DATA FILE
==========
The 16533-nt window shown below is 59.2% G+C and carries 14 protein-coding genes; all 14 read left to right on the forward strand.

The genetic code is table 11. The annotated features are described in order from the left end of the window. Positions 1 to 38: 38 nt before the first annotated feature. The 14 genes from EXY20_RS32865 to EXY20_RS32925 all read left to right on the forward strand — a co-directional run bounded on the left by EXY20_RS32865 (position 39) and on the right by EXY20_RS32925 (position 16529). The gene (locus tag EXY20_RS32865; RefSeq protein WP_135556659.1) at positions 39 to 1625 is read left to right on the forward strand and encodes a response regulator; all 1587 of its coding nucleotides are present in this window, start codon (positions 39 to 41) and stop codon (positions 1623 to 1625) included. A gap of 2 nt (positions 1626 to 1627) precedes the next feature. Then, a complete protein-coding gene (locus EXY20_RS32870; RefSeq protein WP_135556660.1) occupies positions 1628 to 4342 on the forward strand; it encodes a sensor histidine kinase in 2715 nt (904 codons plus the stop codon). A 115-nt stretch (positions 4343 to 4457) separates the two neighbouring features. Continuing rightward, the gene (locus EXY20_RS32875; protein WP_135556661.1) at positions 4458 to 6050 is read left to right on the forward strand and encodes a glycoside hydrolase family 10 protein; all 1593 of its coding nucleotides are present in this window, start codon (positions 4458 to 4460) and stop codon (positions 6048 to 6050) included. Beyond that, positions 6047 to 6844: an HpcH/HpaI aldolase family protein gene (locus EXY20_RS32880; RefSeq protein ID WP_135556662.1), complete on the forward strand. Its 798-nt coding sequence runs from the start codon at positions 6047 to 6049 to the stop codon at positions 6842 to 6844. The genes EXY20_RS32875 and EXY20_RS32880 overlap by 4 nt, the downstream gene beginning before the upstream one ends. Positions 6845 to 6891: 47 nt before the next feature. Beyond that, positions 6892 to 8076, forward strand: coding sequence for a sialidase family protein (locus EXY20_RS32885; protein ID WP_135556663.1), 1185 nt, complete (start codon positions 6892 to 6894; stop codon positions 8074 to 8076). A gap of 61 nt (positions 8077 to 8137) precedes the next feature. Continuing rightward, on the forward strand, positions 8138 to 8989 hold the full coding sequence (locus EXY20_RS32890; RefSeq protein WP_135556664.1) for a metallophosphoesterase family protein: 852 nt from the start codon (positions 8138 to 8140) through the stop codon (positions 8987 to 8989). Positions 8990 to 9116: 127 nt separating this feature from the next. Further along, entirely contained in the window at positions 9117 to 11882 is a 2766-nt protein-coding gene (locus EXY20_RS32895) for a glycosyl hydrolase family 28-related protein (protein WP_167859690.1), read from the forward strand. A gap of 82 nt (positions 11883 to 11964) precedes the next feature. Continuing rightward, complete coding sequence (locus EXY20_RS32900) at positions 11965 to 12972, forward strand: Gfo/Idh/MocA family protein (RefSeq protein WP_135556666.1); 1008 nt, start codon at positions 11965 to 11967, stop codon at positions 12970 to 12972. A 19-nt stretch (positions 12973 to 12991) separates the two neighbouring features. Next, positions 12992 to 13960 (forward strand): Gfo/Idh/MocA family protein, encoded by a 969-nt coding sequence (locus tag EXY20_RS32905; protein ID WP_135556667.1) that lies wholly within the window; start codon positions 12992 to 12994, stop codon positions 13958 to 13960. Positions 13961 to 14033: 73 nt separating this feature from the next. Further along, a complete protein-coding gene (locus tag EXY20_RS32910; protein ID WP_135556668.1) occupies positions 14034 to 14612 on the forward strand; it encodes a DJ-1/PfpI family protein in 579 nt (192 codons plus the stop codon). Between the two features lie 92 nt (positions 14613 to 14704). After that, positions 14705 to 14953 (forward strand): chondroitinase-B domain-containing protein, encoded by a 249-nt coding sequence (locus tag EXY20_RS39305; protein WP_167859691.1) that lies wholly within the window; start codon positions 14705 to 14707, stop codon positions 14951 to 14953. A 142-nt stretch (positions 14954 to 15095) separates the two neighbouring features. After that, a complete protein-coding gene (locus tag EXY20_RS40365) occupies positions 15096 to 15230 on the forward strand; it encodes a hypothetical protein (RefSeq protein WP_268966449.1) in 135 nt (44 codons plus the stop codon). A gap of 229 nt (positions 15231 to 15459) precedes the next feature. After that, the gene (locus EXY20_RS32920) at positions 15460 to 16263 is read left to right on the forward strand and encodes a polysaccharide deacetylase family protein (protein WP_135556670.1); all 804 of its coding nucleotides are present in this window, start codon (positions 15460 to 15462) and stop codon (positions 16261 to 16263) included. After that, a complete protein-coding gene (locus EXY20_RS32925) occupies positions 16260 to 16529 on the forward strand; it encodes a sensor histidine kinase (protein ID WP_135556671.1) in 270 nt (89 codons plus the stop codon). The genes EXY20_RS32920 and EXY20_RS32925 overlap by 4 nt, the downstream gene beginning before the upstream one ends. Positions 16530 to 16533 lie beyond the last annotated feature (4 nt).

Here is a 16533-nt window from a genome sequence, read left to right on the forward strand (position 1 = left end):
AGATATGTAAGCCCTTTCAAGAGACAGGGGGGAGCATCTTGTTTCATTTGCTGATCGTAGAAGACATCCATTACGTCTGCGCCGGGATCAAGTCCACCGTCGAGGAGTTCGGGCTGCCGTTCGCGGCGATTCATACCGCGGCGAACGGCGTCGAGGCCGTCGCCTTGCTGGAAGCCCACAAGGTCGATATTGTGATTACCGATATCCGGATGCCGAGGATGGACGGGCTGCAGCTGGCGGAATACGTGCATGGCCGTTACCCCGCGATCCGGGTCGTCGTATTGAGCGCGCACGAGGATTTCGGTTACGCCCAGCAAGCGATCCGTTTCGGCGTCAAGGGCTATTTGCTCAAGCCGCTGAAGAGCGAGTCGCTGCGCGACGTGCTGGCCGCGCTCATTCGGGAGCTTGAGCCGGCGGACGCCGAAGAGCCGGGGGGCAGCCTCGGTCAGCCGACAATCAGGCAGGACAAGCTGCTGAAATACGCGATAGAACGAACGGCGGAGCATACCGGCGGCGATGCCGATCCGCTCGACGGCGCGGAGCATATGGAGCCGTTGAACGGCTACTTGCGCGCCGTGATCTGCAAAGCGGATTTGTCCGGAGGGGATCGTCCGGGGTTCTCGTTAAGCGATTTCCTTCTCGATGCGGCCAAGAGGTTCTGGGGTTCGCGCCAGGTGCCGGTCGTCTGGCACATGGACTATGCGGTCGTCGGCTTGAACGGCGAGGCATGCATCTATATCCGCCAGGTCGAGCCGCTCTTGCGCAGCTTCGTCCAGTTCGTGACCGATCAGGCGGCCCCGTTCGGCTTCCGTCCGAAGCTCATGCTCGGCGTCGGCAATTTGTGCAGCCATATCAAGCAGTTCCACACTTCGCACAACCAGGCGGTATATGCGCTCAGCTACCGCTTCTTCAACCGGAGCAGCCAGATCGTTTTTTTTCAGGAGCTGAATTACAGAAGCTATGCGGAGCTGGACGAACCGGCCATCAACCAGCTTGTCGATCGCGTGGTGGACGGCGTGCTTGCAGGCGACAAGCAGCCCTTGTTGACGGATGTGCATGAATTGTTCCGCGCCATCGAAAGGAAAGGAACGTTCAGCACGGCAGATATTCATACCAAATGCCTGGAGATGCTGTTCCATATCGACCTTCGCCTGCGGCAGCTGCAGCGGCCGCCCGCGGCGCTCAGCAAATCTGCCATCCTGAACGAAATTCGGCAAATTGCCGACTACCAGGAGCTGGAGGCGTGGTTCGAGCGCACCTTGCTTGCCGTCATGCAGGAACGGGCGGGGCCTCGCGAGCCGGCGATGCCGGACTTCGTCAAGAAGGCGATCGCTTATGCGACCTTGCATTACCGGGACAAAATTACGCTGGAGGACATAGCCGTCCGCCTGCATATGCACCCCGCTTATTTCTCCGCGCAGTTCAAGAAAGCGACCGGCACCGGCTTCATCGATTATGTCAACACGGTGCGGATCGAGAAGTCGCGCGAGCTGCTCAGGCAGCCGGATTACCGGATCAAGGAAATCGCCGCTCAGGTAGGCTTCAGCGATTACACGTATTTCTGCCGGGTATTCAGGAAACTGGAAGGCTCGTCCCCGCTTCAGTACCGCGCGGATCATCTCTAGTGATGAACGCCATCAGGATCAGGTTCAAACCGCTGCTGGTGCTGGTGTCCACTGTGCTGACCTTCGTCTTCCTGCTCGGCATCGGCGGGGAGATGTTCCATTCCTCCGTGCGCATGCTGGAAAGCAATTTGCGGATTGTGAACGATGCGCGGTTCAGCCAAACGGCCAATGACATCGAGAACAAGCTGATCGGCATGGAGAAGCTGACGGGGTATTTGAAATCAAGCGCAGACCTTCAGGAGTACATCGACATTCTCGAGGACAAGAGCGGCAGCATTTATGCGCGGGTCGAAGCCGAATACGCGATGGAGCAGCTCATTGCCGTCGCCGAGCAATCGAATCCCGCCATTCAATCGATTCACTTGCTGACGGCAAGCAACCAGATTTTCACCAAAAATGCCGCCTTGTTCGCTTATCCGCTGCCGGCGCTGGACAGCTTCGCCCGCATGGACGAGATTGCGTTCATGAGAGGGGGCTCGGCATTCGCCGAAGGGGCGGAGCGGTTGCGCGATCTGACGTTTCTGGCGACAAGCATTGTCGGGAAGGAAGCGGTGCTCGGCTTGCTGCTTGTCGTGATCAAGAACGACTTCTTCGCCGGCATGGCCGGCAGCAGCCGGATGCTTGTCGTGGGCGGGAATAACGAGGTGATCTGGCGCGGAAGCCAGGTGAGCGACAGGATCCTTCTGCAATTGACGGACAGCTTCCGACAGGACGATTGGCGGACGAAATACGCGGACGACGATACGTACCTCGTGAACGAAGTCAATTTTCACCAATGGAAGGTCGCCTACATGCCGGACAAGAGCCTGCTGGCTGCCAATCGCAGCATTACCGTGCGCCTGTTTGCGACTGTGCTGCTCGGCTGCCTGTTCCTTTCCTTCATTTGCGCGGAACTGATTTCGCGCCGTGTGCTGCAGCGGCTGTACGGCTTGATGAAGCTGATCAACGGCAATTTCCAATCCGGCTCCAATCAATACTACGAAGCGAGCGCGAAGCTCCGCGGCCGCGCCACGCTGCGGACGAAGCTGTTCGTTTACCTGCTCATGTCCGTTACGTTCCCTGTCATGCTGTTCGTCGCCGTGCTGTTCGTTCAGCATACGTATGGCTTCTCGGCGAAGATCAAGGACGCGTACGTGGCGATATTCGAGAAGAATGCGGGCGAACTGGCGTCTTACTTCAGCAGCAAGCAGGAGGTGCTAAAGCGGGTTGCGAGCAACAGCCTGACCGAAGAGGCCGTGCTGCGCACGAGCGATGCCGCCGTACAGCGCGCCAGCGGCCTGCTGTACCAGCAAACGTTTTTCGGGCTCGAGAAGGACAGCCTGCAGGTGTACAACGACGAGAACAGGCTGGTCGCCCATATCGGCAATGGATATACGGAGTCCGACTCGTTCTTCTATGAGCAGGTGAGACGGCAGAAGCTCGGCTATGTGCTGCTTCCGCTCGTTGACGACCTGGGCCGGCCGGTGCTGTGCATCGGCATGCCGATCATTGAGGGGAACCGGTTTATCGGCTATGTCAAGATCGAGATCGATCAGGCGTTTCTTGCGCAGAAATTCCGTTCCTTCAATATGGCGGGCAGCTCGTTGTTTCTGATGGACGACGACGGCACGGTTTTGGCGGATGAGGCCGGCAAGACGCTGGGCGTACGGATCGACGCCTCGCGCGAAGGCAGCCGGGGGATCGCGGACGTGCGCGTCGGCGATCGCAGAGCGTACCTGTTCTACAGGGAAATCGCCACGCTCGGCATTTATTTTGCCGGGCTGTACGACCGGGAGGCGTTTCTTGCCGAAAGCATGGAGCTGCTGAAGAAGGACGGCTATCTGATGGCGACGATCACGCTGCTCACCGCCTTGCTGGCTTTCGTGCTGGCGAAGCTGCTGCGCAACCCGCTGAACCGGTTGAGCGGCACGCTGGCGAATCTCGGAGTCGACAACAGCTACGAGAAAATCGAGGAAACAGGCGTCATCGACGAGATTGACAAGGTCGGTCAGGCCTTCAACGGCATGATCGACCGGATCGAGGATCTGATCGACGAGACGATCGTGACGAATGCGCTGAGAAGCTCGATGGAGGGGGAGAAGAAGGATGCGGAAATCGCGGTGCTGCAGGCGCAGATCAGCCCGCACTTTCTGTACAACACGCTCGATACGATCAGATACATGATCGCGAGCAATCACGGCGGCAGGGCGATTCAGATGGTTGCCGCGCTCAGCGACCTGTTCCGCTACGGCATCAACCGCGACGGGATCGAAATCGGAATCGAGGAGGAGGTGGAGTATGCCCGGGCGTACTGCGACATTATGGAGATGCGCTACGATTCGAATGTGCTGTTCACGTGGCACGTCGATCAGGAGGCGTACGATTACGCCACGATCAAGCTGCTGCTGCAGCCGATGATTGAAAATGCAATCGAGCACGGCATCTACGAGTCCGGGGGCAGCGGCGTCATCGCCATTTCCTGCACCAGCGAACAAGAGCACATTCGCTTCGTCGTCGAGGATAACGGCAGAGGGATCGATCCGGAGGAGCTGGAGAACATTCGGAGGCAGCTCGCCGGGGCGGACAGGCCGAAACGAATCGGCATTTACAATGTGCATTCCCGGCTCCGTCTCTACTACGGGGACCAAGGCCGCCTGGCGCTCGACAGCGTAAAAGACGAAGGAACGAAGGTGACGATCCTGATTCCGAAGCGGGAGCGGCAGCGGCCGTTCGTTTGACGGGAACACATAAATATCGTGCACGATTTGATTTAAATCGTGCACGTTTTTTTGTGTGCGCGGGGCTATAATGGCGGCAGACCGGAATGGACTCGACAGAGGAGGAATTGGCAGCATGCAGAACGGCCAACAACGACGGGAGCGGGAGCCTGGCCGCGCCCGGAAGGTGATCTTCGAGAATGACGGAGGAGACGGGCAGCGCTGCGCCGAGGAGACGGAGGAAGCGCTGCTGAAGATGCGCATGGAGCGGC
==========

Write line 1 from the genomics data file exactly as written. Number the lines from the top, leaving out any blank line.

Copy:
The 16533-nt window shown below is 59.2% G+C and carries 14 protein-coding genes; all 14 read left to right on the forward strand.